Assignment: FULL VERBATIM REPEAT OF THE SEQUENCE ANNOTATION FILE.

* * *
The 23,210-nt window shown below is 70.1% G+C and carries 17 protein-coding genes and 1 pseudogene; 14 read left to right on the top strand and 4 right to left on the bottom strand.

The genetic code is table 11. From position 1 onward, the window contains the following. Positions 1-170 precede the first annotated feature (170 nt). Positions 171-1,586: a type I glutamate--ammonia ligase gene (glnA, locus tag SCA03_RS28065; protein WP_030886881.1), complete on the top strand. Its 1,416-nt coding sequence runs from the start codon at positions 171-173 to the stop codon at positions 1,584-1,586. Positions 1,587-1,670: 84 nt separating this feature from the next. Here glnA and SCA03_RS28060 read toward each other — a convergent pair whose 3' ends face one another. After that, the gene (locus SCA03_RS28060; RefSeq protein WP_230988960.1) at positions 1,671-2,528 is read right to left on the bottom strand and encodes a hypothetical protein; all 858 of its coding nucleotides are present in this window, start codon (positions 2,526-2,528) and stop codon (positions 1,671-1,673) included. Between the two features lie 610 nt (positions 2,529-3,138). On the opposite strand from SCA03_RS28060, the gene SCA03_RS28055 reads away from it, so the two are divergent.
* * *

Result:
The 23,210-nt window shown below is 70.1% G+C and carries 17 protein-coding genes and 1 pseudogene; 14 read left to right on the top strand and 4 right to left on the bottom strand.

The genetic code is table 11. From position 1 onward, the window contains the following. Positions 1-170 precede the first annotated feature (170 nt). Positions 171-1,586: a type I glutamate--ammonia ligase gene (glnA, locus tag SCA03_RS28065; protein WP_030886881.1), complete on the top strand. Its 1,416-nt coding sequence runs from the start codon at positions 171-173 to the stop codon at positions 1,584-1,586. Positions 1,587-1,670: 84 nt separating this feature from the next. Here glnA and SCA03_RS28060 read toward each other — a convergent pair whose 3' ends face one another. After that, the gene (locus SCA03_RS28060; RefSeq protein WP_230988960.1) at positions 1,671-2,528 is read right to left on the bottom strand and encodes a hypothetical protein; all 858 of its coding nucleotides are present in this window, start codon (positions 2,526-2,528) and stop codon (positions 1,671-1,673) included. Between the two features lie 610 nt (positions 2,529-3,138). On the opposite strand from SCA03_RS28060, the gene SCA03_RS28055 reads away from it, so the two are divergent.